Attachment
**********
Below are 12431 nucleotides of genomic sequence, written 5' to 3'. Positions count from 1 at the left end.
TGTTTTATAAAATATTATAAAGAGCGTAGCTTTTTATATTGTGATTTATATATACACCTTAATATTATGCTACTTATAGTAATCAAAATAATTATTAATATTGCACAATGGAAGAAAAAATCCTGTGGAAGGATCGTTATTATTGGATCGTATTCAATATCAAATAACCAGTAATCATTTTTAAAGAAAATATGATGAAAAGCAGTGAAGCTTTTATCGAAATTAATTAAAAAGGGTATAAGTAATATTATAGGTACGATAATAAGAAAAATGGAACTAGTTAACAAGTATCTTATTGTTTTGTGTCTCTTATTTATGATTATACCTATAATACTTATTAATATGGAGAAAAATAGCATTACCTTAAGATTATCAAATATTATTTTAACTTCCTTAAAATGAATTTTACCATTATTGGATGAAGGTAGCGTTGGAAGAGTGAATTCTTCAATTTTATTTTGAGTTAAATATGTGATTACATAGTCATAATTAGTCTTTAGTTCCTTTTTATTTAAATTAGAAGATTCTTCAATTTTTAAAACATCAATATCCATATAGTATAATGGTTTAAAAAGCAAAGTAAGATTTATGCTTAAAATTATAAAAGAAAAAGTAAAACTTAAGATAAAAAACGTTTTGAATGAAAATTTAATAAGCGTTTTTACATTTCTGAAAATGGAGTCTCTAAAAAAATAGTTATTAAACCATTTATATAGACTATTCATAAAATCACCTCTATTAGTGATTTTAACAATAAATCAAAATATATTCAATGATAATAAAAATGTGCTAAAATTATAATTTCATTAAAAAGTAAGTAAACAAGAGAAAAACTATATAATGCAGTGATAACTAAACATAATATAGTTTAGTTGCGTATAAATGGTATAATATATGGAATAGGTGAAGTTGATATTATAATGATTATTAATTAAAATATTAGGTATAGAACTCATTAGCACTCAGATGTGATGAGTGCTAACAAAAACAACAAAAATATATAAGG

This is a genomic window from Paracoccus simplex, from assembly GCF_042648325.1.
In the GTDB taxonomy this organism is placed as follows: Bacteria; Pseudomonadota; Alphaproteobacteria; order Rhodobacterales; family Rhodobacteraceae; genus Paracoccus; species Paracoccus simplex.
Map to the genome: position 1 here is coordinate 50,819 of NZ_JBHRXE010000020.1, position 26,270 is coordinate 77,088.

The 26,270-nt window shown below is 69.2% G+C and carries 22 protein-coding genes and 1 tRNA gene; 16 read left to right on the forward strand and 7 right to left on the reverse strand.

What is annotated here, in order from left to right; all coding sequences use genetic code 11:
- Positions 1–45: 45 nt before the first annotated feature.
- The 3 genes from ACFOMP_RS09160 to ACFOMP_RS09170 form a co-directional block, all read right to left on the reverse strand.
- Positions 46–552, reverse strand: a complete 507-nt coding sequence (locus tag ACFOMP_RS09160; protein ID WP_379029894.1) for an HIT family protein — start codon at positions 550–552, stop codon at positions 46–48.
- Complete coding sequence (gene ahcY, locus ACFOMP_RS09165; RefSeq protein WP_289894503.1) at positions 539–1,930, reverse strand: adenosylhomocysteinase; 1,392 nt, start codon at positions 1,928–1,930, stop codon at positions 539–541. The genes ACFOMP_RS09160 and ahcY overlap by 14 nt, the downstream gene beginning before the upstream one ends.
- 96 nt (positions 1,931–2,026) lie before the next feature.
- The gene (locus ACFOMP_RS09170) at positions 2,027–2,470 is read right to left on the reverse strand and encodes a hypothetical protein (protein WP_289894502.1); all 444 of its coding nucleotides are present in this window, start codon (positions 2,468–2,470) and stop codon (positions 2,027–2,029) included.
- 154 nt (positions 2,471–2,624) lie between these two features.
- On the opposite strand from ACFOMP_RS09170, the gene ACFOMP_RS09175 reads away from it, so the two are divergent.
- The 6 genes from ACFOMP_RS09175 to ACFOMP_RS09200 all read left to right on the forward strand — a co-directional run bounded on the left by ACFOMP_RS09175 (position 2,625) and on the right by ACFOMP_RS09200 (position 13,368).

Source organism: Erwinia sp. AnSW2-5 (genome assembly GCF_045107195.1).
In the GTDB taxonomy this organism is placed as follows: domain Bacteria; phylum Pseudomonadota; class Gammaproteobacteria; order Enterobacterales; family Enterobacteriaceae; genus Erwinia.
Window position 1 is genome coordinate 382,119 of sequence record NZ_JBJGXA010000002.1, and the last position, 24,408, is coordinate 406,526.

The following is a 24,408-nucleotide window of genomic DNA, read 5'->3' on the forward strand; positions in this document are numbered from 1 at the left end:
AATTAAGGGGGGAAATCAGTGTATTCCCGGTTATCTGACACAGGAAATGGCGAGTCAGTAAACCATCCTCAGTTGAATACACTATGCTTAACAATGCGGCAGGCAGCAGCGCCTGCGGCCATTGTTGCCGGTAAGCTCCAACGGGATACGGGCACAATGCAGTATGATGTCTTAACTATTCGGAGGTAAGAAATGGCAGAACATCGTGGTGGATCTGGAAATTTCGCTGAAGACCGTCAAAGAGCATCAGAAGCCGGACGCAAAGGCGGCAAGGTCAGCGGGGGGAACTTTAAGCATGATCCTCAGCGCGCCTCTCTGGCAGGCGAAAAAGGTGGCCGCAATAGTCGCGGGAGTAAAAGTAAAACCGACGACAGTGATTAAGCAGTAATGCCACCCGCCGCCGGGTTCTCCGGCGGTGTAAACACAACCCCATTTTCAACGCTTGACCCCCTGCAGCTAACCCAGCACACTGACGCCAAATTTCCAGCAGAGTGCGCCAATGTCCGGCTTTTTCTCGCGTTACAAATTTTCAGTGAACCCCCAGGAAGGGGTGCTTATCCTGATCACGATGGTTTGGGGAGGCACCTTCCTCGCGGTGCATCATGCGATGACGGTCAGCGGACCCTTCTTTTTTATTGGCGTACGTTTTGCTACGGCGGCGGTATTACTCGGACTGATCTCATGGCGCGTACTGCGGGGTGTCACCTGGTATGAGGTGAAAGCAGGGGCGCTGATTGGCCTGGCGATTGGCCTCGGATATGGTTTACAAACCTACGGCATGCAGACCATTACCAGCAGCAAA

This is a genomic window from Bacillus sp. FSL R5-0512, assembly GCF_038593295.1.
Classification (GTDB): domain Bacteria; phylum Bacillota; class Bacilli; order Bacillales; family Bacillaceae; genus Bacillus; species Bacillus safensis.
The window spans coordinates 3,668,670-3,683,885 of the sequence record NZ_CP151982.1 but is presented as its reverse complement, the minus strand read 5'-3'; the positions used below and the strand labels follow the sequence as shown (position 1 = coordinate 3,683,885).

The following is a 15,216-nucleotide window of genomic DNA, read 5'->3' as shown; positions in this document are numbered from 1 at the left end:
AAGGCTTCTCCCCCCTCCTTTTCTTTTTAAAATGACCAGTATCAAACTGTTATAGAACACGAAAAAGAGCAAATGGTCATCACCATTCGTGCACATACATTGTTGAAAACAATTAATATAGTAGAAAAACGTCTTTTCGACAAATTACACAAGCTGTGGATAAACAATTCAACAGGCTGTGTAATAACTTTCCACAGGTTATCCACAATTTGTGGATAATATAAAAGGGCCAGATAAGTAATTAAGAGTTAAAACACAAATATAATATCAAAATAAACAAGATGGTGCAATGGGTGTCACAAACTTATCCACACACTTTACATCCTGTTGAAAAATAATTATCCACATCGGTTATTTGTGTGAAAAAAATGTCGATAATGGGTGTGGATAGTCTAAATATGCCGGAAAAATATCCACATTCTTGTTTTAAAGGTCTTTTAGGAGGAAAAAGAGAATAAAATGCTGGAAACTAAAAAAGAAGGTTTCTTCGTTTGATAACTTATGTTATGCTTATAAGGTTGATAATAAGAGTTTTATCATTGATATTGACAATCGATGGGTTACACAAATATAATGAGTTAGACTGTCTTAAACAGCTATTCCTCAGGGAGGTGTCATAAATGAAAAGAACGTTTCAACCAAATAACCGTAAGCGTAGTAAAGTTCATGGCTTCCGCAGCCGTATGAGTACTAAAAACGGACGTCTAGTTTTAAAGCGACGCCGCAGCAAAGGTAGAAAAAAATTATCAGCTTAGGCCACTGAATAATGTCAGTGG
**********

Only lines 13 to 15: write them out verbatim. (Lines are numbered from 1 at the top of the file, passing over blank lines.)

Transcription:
- The gene (locus ACFOMP_RS09170) at positions 2,027–2,470 is read right to left on the reverse strand and encodes a hypothetical protein (protein WP_289894502.1); all 444 of its coding nucleotides are present in this window, start codon (positions 2,468–2,470) and stop codon (positions 2,027–2,029) included.
- 154 nt (positions 2,471–2,624) lie between these two features.
- On the opposite strand from ACFOMP_RS09170, the gene ACFOMP_RS09175 reads away from it, so the two are divergent.